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samper

Remove Baffles?

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Interested in getting folks opinion on this matter. I've got this lovely old Wheatstone English (circa 1850), with brass reeds and internal wooden baffles. And am considering removing the woodn baffles...they're easy to remove and if necessary re-install (I've already done so in order to clean out some of the muck and crud that over 150 years has managed to find its way into the space between the fretted ends and the baffles). Thing is...would you consider it to be a complete piece of vandalism to remove the baffles completely, as with them removed the reeds have a lot more bite and cut to them? With the baffles in situ the concertina is a bit too quiet for my liking.

 

Samper

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I have a Wheatstone baritone with brass reeds. When I bought it the pine baffles had been removed (they were included in the sale). The concertina had a couple of screechy reeds - bad enough for me to think of replacing them, however, before looking for reeds I put the baffles back -hooray -no screechy reeds. Didn't make a significant difference to volume - conclusion - baffles were not just to cut volume they also cut odd harmonics

Chris

Edited by chris

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If you do remove the baffles it is essential to add spacers of equal thickness to the posts that support the ends where the long screws are fitted. Without spacers to support the end it is easy to tighten the screws to the extent that the fretworked ends get badly cracked.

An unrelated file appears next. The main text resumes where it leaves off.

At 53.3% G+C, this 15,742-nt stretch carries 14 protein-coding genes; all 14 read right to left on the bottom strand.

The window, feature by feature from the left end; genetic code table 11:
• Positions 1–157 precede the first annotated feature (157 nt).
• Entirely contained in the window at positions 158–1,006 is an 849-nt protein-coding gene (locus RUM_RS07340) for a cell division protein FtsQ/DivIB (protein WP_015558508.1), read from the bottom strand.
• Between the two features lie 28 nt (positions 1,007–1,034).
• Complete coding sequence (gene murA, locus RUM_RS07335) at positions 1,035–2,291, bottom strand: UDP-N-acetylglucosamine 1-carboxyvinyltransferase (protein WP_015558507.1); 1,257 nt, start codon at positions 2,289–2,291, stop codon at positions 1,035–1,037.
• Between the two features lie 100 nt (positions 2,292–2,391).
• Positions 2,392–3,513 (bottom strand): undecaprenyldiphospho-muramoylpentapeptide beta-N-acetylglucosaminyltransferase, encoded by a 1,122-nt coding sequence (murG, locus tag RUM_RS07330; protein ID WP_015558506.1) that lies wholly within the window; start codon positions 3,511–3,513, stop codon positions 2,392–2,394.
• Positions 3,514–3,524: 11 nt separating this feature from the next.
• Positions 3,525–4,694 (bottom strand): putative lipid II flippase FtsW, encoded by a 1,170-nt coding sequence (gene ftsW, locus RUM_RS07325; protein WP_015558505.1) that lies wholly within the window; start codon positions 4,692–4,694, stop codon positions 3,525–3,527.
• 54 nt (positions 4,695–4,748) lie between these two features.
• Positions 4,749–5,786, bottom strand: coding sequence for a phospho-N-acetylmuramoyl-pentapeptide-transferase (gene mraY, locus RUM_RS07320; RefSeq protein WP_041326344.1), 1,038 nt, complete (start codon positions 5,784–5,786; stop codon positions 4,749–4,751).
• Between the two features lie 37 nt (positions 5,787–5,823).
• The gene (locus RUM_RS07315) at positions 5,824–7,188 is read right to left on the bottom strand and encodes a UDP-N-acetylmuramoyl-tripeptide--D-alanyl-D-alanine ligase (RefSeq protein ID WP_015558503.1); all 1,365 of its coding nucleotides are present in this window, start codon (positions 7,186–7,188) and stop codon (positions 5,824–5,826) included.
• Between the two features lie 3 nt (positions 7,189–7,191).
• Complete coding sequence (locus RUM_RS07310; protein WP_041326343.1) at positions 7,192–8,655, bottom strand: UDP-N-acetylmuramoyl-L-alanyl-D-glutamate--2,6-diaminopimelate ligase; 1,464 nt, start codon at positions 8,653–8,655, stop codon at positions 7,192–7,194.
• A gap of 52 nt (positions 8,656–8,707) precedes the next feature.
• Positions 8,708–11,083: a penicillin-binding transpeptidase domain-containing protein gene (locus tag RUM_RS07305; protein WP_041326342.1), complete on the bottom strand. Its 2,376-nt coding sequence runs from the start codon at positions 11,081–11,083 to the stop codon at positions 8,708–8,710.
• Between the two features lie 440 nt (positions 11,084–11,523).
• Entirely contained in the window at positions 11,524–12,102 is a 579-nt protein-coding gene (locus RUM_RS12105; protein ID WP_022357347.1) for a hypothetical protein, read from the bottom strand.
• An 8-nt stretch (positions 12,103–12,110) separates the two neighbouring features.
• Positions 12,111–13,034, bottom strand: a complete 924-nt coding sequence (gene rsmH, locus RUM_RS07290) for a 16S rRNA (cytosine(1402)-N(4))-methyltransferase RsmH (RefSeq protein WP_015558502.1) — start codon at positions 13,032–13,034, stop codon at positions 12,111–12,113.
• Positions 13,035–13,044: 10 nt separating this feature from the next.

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If you're like me the baffles would not survive being stored separate from the box for any length of time; they'd end up lost, or damaged.

 

On the other hand only a few weeks ago I was getting told severely by other Cnet regulars that these instruments are made to be played and if you have to make changes to achieve that you shouldn't hesitate.

 

Given how early it is and my distrust of storing one item in several places, if it were me I'd be inclined to keep it in one piece and if necessary trade it on for something else. Brass reeds are not loud anyway, they say, baffles or not, so perhaps accept it for what it is rather than muck about with it and still be dissatisfied.

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I also have a ca 1850 Wheatstone with thin wood (spruce?) baffles. The sound is too muffled for my taste and the air flow seems to be affected. When I took the baffles off one side I decided the sound is a bit harsher than I would like, especially the higher notes. (My main instrument is a Lachenal Edeophone which has a loud, but very sweet sound in comparison.

So does anyone have experience with modifying the baffles by making some small sound holes in them to enable a bit more airflow? I would like to try this but would appreciate some thoughts about the idea (placement, size, etc.) I thought I would start with one small hole on each side, nearer to the larger reeds in order to keep the high notes a bit more muted. .

 

Thanks, Paul